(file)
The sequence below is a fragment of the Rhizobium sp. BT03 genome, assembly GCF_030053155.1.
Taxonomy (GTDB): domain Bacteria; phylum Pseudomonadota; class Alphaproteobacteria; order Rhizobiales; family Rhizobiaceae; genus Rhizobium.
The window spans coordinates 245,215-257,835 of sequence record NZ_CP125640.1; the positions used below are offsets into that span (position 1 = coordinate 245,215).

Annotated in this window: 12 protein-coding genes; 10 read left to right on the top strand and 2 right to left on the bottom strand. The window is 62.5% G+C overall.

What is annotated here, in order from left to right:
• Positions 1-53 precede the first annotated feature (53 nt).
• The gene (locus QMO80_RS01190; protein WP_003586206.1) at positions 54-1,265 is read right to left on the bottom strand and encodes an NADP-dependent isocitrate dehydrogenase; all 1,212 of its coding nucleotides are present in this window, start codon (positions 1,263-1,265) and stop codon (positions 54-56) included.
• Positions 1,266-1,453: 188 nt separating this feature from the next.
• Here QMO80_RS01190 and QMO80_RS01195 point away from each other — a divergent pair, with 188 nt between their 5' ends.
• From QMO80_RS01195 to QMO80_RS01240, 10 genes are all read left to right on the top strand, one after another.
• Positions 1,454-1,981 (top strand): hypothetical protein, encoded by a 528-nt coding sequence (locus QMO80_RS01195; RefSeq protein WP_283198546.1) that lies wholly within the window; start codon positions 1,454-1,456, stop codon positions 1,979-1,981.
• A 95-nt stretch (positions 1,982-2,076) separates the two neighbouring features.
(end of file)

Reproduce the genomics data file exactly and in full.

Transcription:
The sequence below is a fragment of the Rhizobium sp. BT03 genome, assembly GCF_030053155.1.
Taxonomy (GTDB): domain Bacteria; phylum Pseudomonadota; class Alphaproteobacteria; order Rhizobiales; family Rhizobiaceae; genus Rhizobium.
The window spans coordinates 245,215-257,835 of sequence record NZ_CP125640.1; the positions used below are offsets into that span (position 1 = coordinate 245,215).

Annotated in this window: 12 protein-coding genes; 10 read left to right on the top strand and 2 right to left on the bottom strand. The window is 62.5% G+C overall.

What is annotated here, in order from left to right:
• Positions 1-53 precede the first annotated feature (53 nt).
• The gene (locus QMO80_RS01190; protein WP_003586206.1) at positions 54-1,265 is read right to left on the bottom strand and encodes an NADP-dependent isocitrate dehydrogenase; all 1,212 of its coding nucleotides are present in this window, start codon (positions 1,263-1,265) and stop codon (positions 54-56) included.
• Positions 1,266-1,453: 188 nt separating this feature from the next.
• Here QMO80_RS01190 and QMO80_RS01195 point away from each other — a divergent pair, with 188 nt between their 5' ends.
• From QMO80_RS01195 to QMO80_RS01240, 10 genes are all read left to right on the top strand, one after another.
• Positions 1,454-1,981 (top strand): hypothetical protein, encoded by a 528-nt coding sequence (locus QMO80_RS01195; RefSeq protein WP_283198546.1) that lies wholly within the window; start codon positions 1,454-1,456, stop codon positions 1,979-1,981.
• A 95-nt stretch (positions 1,982-2,076) separates the two neighbouring features.